Being a Personal Licence Holder in the events industry

Since 2012 I am a Personal Licence Holder. Having such a licence means that I can “make sales of alcohol or authorise the sale of alcohol under a Premises Licence granted under the Licensing Act 2003 throughout England and Wales”. At least, that’s what it says on my licence.

You need a licence when you want to sell alcohol, or authorise the sale of alcohol, at licensed premises. Licensed premises, such as bars, restaurants, events and festivals, need a Designated Premises Supervisor (DPS). And to become one of those you need to be a Personal Licence Holder. So you can work behind the bar without being a Personal Licence Holder but in order for you to become a DPS you need the Licence.

Once you have your licence you have it for as long as you want. Unless you do something stupid (i.e. criminal record) and the authorities revoke your licence. When I got my licence I lived in Elmbridge Borough, Surrey. Nowadays I live in Brighton. My licence travels with me, like a drivers licence. I just need to let Elmbridge Council know that my address has changed.

What it takes to get it

In order to get you Personal Licence you need to go on a one-day course. At the end of the day you have an exam. When you pass the exam you will receive the Award for Personal Licence Holders. With that piece of paper you go to your local council and they will give you your licence.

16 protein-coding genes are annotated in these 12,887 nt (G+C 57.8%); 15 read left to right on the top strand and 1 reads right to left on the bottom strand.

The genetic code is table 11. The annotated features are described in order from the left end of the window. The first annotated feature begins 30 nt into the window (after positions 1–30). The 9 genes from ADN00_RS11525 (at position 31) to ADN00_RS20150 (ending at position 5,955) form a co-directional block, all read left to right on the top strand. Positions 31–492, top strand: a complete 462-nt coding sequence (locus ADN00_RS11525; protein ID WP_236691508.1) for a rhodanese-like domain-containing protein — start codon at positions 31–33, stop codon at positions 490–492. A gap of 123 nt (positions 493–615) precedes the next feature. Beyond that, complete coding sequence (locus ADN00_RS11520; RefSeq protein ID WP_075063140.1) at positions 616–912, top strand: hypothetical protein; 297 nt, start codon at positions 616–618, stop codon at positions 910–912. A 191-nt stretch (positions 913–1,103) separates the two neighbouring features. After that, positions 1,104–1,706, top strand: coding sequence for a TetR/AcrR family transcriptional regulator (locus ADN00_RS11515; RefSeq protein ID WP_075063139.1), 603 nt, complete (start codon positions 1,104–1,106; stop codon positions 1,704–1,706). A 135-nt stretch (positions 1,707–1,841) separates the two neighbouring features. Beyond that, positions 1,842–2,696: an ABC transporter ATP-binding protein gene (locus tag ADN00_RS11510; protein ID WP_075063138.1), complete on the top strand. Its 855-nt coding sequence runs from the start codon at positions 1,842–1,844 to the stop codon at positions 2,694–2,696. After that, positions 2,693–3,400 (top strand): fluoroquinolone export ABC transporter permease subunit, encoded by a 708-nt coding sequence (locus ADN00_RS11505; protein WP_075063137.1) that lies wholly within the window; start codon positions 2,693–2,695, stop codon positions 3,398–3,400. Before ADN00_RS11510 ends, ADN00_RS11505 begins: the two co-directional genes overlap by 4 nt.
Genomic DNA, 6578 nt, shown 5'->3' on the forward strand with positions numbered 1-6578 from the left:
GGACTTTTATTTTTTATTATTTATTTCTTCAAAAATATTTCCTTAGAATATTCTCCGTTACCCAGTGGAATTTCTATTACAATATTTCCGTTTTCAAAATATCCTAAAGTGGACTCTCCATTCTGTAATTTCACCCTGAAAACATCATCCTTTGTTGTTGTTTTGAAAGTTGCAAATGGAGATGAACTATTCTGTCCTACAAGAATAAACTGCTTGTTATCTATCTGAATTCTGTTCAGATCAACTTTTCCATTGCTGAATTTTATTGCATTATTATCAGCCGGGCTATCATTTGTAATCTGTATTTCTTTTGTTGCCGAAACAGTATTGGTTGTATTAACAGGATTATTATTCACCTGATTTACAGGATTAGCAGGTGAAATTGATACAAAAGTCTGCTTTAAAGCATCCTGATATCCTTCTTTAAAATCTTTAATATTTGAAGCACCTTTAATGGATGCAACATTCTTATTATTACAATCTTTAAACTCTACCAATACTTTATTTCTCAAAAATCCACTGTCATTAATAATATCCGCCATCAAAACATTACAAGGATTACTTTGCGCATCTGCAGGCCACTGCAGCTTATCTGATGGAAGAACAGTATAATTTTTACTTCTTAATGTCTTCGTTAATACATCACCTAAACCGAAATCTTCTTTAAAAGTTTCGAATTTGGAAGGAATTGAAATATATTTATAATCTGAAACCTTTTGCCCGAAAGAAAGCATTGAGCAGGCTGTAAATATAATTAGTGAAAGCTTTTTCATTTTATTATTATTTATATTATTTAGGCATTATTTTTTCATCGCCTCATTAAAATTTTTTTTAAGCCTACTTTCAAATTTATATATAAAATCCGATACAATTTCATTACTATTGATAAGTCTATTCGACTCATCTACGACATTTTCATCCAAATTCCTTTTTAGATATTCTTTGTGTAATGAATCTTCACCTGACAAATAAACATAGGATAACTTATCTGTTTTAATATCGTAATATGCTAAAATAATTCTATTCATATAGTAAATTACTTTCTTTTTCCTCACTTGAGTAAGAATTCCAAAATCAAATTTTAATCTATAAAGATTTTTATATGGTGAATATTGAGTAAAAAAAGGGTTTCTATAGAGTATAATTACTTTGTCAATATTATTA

When I did the course I was the only one not working in a pub or club. I just wanted to have it. Once you sign up for this one-day course, the organisation (there are several organisations who offer this course) will mail you an information booklet. A bit like a study guide with all the relevant information. Read this book, and make notes, before you attend the course! After all, you are paying for this course and you don’t want to fail it. It’s not rocket science and with a bit of preparation you will pass the exam.

What you will learn

I booked my course with CPL Training but there are several other organisations that offer this course as well. My trainer that day was amazing. She really explained the subjects in detail, made it relevant and fun. During the day she explained subjects such as:

  • Role and legal responsibilities of the Personal Licence Holder
  • The Licensing objectives
  • Temporary Event Notices and Premises Licences
  • Your responsibility and ABV (i.e. alcohol measures)
  • Role of authorities, such as police
  • Role of a Designated Premises Supervisor

At the end of the day you have an exam with 40 questions of which you only need to answer 28 correct. You can fail, apparently. It was the third time for the girl who sat next to me. I assume her boss paid for her to attend this course. Don't be like her...

I really enjoyed the course and learned something new. If you want to work in events you might want to consider applying for a Personal Licence as well.

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